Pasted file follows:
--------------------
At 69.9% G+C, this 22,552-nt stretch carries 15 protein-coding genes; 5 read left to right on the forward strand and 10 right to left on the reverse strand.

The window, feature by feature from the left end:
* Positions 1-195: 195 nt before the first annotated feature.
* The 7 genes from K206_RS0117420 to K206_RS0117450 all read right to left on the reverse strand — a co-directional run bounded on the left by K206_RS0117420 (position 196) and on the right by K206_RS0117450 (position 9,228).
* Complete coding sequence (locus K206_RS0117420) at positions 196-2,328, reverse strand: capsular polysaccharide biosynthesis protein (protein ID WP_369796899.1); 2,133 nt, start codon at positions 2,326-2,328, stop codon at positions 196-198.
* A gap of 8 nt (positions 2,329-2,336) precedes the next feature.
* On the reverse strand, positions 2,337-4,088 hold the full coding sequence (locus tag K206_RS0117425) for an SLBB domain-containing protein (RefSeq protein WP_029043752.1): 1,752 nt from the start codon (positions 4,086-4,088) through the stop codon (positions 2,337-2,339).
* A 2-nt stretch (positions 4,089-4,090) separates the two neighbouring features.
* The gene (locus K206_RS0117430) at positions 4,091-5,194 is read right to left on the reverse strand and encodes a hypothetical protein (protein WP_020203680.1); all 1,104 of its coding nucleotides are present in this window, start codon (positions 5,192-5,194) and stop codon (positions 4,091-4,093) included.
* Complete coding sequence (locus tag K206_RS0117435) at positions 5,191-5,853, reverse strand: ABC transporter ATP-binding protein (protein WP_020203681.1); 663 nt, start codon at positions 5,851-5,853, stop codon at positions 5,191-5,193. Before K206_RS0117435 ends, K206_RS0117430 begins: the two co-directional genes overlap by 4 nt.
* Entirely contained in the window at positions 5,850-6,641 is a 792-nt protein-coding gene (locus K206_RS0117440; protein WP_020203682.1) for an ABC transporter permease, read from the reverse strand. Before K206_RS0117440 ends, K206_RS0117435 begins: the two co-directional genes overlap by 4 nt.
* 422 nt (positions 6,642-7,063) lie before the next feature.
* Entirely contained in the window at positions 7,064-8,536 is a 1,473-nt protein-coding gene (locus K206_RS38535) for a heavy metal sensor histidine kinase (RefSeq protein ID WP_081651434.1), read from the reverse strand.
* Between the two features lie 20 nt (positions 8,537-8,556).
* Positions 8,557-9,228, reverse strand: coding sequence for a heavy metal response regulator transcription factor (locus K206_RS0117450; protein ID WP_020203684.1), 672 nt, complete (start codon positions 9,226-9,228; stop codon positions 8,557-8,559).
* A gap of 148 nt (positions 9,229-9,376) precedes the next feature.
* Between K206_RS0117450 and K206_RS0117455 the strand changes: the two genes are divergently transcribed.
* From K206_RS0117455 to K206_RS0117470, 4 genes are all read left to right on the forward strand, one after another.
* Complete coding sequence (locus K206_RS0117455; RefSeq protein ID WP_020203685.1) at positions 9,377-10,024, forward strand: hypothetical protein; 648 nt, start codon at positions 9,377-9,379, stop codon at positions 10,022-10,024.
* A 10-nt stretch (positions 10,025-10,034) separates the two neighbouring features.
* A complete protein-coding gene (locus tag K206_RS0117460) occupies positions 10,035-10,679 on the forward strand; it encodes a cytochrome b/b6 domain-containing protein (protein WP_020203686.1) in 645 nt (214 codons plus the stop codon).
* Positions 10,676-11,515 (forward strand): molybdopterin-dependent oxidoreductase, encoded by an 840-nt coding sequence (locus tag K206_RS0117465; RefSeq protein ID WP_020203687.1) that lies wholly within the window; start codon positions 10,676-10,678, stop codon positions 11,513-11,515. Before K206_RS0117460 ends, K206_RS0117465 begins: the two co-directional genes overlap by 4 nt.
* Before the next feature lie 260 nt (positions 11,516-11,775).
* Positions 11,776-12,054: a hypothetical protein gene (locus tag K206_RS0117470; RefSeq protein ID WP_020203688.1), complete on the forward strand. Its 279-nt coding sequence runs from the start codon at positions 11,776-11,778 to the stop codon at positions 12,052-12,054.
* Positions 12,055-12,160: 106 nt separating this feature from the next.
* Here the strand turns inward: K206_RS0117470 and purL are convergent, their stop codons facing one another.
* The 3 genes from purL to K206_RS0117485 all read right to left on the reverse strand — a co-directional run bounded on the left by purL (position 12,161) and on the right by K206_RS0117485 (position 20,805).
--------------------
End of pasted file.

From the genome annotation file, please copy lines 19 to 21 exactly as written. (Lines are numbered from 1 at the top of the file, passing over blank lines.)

* Complete coding sequence (locus K206_RS0117455; RefSeq protein ID WP_020203685.1) at positions 9,377-10,024, forward strand: hypothetical protein; 648 nt, start codon at positions 9,377-9,379, stop codon at positions 10,022-10,024.
* A 10-nt stretch (positions 10,025-10,034) separates the two neighbouring features.
* A complete protein-coding gene (locus tag K206_RS0117460) occupies positions 10,035-10,679 on the forward strand; it encodes a cytochrome b/b6 domain-containing protein (protein WP_020203686.1) in 645 nt (214 codons plus the stop codon).